|Resettlement of Displaced Population - 1st Edition (DHA/UNDRO - DMTP - UNDP, 1995, 60 p.)|
Unfortunately no magical strategies can assure the "settledness" of people who have been displaced, or can "solve" the problems of their non-displaced neighbors. The development of a nurturing environment requires long-term commitments of everyone who is willing to contribute. Clearly, the resettled people themselves must define and shape their own lives.
International assistance can aid the recovery of people affected by conflict, crisis and disasters and contribute to reconciliation and peace. Much remains to be learned about the methods of providing assistance with the fewest negative consequences. Based on the strategies outlined above, the following principles are suggested:
· Because recovery and resettlement of displaced people is intricately tied to social, political, economic, religious, security and cultural conditions in the resettlement location, international assistance may be required to strengthen these systems. To provide humanitarian assistance, support basic rights and promote peace, commitment is needed to develop just, equitable and viable systems.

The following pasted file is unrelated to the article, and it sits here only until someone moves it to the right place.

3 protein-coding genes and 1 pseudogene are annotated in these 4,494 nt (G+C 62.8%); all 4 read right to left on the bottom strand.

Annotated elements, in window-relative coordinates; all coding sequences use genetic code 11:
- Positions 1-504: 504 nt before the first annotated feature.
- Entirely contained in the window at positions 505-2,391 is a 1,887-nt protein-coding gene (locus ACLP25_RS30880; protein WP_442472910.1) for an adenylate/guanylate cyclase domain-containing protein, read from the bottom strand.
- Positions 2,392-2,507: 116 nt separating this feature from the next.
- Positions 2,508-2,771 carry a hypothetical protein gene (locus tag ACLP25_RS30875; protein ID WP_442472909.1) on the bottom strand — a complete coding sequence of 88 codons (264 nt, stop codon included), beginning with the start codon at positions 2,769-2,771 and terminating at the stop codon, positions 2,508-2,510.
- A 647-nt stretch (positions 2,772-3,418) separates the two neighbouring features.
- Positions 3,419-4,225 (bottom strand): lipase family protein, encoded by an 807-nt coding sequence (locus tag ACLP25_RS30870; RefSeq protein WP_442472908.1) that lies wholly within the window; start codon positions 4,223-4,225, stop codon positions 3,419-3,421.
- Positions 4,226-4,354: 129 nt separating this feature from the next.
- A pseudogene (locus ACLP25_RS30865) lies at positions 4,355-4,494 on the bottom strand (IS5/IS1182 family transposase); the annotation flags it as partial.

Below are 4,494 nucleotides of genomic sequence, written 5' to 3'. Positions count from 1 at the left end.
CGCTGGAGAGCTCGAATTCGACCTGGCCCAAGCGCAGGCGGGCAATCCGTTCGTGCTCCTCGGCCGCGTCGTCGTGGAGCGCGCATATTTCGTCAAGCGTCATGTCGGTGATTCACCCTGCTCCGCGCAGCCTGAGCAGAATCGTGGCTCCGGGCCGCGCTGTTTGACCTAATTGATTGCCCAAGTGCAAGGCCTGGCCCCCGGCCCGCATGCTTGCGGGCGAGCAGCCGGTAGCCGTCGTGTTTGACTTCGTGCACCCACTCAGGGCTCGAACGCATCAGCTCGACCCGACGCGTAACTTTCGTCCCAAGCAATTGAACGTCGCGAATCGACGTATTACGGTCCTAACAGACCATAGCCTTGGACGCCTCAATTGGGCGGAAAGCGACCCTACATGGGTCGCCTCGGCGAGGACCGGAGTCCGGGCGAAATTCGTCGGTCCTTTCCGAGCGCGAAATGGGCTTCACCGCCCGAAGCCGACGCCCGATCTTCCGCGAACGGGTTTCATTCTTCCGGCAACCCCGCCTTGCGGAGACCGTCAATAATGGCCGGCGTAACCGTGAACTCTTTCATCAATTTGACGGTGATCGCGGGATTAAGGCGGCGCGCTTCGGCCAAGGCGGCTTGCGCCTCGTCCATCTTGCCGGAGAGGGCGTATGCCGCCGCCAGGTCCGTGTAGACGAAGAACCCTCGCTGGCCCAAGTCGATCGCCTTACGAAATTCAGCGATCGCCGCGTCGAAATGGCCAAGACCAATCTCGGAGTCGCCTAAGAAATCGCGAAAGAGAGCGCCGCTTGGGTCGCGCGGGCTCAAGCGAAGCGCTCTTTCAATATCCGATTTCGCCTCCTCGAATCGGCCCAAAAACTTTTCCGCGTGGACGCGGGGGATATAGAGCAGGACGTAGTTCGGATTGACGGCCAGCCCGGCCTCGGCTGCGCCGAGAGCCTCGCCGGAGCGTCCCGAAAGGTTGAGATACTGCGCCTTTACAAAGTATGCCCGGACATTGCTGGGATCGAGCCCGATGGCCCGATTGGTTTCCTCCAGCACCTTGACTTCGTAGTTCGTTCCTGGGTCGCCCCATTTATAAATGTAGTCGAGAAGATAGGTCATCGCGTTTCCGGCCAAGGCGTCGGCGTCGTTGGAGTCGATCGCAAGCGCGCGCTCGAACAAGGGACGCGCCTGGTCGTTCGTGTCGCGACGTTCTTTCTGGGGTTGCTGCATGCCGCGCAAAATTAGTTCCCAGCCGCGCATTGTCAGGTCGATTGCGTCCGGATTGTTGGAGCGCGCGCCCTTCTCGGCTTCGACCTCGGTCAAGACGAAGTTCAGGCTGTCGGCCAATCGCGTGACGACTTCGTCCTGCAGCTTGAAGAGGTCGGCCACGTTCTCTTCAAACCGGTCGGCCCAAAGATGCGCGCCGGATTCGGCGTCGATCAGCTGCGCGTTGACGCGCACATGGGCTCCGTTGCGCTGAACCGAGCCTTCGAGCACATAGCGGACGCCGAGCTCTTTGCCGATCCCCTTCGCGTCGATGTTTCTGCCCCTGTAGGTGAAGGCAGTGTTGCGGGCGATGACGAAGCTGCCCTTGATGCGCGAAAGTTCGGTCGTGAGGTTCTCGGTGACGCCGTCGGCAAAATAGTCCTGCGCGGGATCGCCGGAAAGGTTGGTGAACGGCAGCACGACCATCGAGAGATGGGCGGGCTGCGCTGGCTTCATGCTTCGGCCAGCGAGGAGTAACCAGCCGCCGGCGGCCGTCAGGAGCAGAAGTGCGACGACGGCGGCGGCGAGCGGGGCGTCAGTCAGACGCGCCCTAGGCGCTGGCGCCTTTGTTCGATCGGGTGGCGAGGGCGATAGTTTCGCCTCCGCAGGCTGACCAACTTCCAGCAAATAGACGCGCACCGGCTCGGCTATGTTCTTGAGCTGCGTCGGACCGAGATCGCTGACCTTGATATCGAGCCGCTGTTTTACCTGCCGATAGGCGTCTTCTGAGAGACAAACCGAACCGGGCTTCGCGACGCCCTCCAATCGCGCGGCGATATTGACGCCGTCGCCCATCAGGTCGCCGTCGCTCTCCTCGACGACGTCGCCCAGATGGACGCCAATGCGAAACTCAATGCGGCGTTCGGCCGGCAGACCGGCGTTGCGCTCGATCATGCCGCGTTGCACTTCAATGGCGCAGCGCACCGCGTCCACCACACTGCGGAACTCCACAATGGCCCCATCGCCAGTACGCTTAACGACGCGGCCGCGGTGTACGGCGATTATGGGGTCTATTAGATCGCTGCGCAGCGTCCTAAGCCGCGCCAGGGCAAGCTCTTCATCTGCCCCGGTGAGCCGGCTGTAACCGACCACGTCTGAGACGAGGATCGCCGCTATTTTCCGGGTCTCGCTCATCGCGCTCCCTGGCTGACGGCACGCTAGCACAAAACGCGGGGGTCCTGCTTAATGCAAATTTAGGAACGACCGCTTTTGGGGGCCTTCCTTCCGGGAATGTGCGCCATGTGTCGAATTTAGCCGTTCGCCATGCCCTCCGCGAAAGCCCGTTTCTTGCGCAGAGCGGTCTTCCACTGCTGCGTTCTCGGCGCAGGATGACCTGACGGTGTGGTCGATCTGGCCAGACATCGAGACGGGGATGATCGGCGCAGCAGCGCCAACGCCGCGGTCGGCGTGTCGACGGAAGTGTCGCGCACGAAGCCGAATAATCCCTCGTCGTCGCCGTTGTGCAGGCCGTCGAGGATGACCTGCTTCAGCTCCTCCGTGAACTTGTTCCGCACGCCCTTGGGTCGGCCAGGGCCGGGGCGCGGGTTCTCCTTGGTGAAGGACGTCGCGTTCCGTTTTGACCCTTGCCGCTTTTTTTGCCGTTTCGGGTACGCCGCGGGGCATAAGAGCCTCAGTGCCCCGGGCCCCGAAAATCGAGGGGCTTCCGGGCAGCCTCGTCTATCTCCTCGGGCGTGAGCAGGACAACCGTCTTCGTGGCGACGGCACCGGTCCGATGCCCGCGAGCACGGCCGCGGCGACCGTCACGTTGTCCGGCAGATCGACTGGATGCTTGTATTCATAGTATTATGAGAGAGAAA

· No single strategy can address all concerns. A variety of approaches are needed to ensure that personal and community resources are available to support recovery.
· Any recovery program which adopts a strategy to centralize or control recovery efforts, resources or decision-making is likely to stymie recovery. Recovery is most likely to occur when there is a convergence of resources, actors, and human effort.
· While special consideration must be given to needs of vulnerable groups, including displaced people, strategies for assisting in recovery are generally most constructive if based on need rather than the type of displacement.
· Two principle factors seem to underlie the success of resettlement: 1) the success of settlers securing a livelihood, and 2) the extent of their participation in the events that shape their lives.